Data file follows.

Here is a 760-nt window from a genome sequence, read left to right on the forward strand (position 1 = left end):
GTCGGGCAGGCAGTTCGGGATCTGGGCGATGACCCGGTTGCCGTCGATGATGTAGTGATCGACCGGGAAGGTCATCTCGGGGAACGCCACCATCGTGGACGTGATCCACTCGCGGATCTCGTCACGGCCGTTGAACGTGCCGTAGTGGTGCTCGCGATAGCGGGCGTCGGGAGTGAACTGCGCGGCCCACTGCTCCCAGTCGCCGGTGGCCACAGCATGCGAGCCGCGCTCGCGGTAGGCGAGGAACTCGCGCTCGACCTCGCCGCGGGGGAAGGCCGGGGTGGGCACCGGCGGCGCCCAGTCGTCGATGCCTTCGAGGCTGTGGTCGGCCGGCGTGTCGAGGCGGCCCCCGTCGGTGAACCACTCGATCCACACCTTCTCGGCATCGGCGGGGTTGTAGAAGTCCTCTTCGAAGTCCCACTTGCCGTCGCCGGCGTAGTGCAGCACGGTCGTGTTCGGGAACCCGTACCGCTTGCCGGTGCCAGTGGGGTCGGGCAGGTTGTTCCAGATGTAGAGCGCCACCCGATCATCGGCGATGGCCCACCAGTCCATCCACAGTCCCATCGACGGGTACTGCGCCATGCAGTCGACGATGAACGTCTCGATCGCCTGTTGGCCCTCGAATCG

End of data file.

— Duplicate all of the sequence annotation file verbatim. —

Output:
Here is a 760-nt window from a genome sequence, read left to right on the forward strand (position 1 = left end):
GTCGGGCAGGCAGTTCGGGATCTGGGCGATGACCCGGTTGCCGTCGATGATGTAGTGATCGACCGGGAAGGTCATCTCGGGGAACGCCACCATCGTGGACGTGATCCACTCGCGGATCTCGTCACGGCCGTTGAACGTGCCGTAGTGGTGCTCGCGATAGCGGGCGTCGGGAGTGAACTGCGCGGCCCACTGCTCCCAGTCGCCGGTGGCCACAGCATGCGAGCCGCGCTCGCGGTAGGCGAGGAACTCGCGCTCGACCTCGCCGCGGGGGAAGGCCGGGGTGGGCACCGGCGGCGCCCAGTCGTCGATGCCTTCGAGGCTGTGGTCGGCCGGCGTGTCGAGGCGGCCCCCGTCGGTGAACCACTCGATCCACACCTTCTCGGCATCGGCGGGGTTGTAGAAGTCCTCTTCGAAGTCCCACTTGCCGTCGCCGGCGTAGTGCAGCACGGTCGTGTTCGGGAACCCGTACCGCTTGCCGGTGCCAGTGGGGTCGGGCAGGTTGTTCCAGATGTAGAGCGCCACCCGATCATCGGCGATGGCCCACCAGTCCATCCACAGTCCCATCGACGGGTACTGCGCCATGCAGTCGACGATGAACGTCTCGATCGCCTGTTGGCCCTCGAATCG